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Principles of Church Leadership by John P. Lathrop

In order for a leader to be, or remain, scripturally based there are a number of things that he or she must do. First, they must regularly read the Bible, this should go without saying. Second, they need to go beyond merely reading. Reading is good and essential but leaders need to study the Bible. That is, they need to put in time actually digging in to finding out what the Bible says. This involves looking into things such as the context, history, cultural background, and the original languages of the text. Third, the leader must remain teachable. No matter how long one has been in ministry or how much education one has the leader should not think that they know everything. Leaders should be prepared to learn when they come to the Bible. As my friend would say we need to “surrender to the text.”

Marked by Servanthood

A second principle that is very important for those who lead the church is the idea of servanthood. Jesus was a servant (Matt. 12:15-18; Mark 10:45) and He made it very clear that His followers were to be servants as well. Perhaps His most direct statement of this is found in Matthew 20:24-28. In this text Jesus plainly told His disciples that they were not to follow other leadership styles that they were familiar with. Specifically, He told them that they were not to follow the example of pagan Gentile leadership which was domineering. Jesus told His followers not to take their cues from this leadership style but rather from His.

The importance of leaders being servants is taught in other New Testament texts as well. For example, leaders in the early church regularly referred to themselves as servants. Paul used the word in reference to himself (Rom. 1:1; Gal.1:10; Titus 1:1) and other Christian workers (Rom. 16:1; 2 Cor. 4:5). Other New Testament church leaders also applied the word “servant” to themselves. James does (Jas. 1:1), Peter (2 Peter 1:1) and Jude (Jude 1:1) do as well. The apostle John also is referred to as a servant (Rev. 1:1). In fact servanthood is not reserved for Christian leaders, all believers are to serve, they are to serve God (1 Pet. 2:16) and they are to serve one another (Gal. 5:13).

The word servant is not just a label; it is a mindset and heart attitude that expresses itself in practical acts of service. Servanthood must start in the inner being; if it does not exist first in the heart and mind it will not be evident in a person’s public ministry. There must be a root before there can be fruit. The Lord calls Christian leaders to give. Authority in the church is not a position or office of power, but a ministry of service.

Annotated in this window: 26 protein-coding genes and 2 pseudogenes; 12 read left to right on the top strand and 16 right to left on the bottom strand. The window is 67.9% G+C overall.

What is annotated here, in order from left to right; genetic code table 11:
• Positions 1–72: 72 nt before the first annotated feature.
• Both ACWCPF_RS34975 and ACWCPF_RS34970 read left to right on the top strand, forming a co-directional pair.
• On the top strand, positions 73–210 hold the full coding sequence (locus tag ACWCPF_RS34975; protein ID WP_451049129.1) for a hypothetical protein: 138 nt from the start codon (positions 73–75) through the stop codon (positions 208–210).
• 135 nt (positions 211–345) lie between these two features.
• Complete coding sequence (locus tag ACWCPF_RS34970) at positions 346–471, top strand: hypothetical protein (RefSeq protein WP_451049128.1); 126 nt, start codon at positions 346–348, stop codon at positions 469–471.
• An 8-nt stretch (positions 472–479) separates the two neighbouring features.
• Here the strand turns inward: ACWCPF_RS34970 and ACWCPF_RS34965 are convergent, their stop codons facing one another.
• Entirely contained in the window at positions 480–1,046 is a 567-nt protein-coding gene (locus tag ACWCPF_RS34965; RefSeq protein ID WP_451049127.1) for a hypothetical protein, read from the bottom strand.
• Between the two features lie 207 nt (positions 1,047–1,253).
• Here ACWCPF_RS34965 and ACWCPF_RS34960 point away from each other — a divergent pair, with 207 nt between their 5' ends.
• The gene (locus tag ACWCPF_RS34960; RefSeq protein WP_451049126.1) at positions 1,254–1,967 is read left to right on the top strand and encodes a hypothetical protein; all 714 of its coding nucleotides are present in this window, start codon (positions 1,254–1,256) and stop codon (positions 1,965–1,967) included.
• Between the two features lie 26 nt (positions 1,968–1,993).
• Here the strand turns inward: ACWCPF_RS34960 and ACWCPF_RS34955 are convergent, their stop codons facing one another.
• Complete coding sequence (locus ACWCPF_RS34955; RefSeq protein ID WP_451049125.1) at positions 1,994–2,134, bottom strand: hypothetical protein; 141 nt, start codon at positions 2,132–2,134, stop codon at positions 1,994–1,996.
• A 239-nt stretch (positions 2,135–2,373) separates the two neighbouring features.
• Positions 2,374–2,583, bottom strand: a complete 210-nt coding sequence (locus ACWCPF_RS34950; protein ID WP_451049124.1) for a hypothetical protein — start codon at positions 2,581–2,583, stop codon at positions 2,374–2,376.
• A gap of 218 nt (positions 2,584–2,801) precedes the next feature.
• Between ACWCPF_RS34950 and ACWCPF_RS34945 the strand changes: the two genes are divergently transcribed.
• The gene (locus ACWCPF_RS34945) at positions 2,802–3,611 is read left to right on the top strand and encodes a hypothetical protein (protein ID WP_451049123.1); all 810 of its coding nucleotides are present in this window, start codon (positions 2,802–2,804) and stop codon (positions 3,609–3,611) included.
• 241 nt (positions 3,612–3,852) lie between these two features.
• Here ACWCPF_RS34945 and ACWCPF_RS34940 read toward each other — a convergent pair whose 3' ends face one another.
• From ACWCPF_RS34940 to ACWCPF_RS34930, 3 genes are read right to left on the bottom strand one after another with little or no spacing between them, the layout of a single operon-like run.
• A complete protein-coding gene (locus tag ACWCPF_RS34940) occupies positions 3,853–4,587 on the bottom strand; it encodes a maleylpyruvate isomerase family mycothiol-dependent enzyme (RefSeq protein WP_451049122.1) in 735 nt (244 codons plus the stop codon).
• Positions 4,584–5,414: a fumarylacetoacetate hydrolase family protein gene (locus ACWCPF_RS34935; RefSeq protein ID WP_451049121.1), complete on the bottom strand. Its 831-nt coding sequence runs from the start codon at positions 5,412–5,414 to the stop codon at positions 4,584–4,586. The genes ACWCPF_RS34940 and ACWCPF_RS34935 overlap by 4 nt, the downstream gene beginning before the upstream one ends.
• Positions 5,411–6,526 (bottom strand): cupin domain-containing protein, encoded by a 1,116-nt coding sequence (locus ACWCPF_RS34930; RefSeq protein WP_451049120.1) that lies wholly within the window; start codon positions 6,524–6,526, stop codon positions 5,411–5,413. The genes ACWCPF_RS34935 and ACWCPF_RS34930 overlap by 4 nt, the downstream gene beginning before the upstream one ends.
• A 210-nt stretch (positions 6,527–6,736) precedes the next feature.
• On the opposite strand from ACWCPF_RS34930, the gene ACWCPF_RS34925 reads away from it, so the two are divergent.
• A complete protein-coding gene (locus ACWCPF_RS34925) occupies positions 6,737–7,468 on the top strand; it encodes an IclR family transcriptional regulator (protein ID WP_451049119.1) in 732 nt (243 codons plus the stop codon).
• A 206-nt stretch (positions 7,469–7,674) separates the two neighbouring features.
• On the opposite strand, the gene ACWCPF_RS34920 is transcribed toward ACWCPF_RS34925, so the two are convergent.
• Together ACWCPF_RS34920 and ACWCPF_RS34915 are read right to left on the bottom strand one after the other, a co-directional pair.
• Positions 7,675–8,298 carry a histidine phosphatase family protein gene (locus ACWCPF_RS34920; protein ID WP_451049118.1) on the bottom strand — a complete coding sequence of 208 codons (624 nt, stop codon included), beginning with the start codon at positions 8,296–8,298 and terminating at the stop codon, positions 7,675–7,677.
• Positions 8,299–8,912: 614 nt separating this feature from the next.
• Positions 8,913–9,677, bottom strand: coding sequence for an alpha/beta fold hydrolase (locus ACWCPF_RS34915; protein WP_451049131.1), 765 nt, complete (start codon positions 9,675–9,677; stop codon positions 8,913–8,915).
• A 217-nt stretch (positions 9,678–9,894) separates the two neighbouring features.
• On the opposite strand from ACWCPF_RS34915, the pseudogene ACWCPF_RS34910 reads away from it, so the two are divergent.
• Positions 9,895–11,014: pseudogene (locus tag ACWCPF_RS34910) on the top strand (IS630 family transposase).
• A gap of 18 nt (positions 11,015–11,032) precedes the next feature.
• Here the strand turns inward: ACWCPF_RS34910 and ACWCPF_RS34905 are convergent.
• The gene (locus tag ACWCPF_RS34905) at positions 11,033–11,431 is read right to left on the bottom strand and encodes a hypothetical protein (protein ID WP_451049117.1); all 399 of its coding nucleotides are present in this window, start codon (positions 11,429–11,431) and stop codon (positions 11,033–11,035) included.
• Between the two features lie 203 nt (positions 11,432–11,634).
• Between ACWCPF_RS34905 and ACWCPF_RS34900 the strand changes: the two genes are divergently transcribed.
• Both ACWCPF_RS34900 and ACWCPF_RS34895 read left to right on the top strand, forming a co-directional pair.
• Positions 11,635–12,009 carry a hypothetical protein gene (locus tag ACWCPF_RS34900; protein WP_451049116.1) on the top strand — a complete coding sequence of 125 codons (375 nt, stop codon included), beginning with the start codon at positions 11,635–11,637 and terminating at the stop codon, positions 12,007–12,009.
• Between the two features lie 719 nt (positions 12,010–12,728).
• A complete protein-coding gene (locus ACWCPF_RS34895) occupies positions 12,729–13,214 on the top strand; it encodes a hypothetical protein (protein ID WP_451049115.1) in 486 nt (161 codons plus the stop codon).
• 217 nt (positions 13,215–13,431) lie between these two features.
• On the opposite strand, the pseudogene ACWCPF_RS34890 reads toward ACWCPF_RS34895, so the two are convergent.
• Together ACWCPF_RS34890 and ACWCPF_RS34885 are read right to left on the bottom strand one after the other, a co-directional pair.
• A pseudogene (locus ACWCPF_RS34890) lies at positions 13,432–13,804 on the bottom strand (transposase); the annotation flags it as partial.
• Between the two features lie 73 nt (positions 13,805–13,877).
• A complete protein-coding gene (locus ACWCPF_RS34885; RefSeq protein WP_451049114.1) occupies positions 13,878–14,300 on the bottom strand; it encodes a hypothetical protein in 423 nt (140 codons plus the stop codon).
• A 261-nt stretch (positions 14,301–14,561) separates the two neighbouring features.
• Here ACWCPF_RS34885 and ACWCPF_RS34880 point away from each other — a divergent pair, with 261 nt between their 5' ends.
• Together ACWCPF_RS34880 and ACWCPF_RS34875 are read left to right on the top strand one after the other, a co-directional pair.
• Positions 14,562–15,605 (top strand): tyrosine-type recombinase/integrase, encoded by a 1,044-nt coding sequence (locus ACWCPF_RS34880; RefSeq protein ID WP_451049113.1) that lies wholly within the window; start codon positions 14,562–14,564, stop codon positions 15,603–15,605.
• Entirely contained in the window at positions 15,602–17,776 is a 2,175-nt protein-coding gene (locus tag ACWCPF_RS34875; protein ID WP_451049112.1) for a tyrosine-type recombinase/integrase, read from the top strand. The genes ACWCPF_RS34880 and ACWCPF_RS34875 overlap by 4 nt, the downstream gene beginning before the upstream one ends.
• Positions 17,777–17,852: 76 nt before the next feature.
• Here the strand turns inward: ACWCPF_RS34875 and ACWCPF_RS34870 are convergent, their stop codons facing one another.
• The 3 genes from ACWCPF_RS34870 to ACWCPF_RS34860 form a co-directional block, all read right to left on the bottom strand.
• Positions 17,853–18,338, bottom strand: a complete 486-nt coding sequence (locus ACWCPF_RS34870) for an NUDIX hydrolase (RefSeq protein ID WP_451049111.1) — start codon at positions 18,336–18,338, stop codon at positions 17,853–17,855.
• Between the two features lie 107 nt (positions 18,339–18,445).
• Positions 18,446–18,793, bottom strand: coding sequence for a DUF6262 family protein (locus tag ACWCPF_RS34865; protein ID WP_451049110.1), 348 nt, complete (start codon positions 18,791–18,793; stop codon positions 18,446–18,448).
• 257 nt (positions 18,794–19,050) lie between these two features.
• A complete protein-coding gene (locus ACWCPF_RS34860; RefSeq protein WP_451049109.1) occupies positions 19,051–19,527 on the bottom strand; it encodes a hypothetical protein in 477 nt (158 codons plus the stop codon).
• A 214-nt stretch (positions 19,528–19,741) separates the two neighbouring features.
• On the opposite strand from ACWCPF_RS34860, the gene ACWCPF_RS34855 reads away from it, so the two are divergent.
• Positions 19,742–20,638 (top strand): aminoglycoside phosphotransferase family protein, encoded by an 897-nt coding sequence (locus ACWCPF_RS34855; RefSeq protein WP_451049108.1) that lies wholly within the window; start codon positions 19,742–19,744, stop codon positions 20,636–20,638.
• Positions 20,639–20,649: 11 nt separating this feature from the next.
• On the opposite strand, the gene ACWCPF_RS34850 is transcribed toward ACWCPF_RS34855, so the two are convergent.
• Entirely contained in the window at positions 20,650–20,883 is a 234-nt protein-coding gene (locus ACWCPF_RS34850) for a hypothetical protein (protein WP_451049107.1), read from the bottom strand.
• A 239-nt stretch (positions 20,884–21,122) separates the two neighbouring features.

Paul exemplified this characteristic in a number of ways. One way in which he demonstrated servanthood was by working a “secular” job when necessary, in order to preach the gospel and not be a burden to the people he ministered to (1 Thess. 2:9). Another way in which he modeled servanthood was his involvement in things that were not specifically part of his primary calling of preaching and teaching.  Paul organized the offering for the poor in the Jerusalem church. He put considerable effort into this in that he got help from churches in Macedonia, Achaia and Galatia (1 Cor. 16:1-4; 2 Cor. chapters 8 & 9). He did not receive any funds for himself for doing this. Another thing that he did was to try to “smooth things over” for a run away slave. Paul devoted a whole New Testament book to trying to mend the relationship between Onesimus and his owner Philemon.

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Category: Ministry, Pneuma Review, Winter 2012

About the Author: John P. Lathrop is a graduate of Gordon-Conwell Theological Seminary and is an ordained minister with the International Fellowship of Christian Assemblies. He has written for a number of publications and is the author of four books Apostles, Prophets, Evangelists, Pastors, and Teachers Then and Now (Xulon Press, 2008), The Power and Practice of the Church: God, Discipleship, and Ministry (J. Timothy King, 2010), Answer the Prayer of Jesus: A Call for Biblical Unity (Wipf & Stock, 2011) and Dreams & Visions: Divine Interventions in Human Experience (J. Timothy King, 2012). He also served as co-editor of the book Creative Ways to Build Christian Community (Wipf & Stock, 2013). Amazon Author page. Facebook

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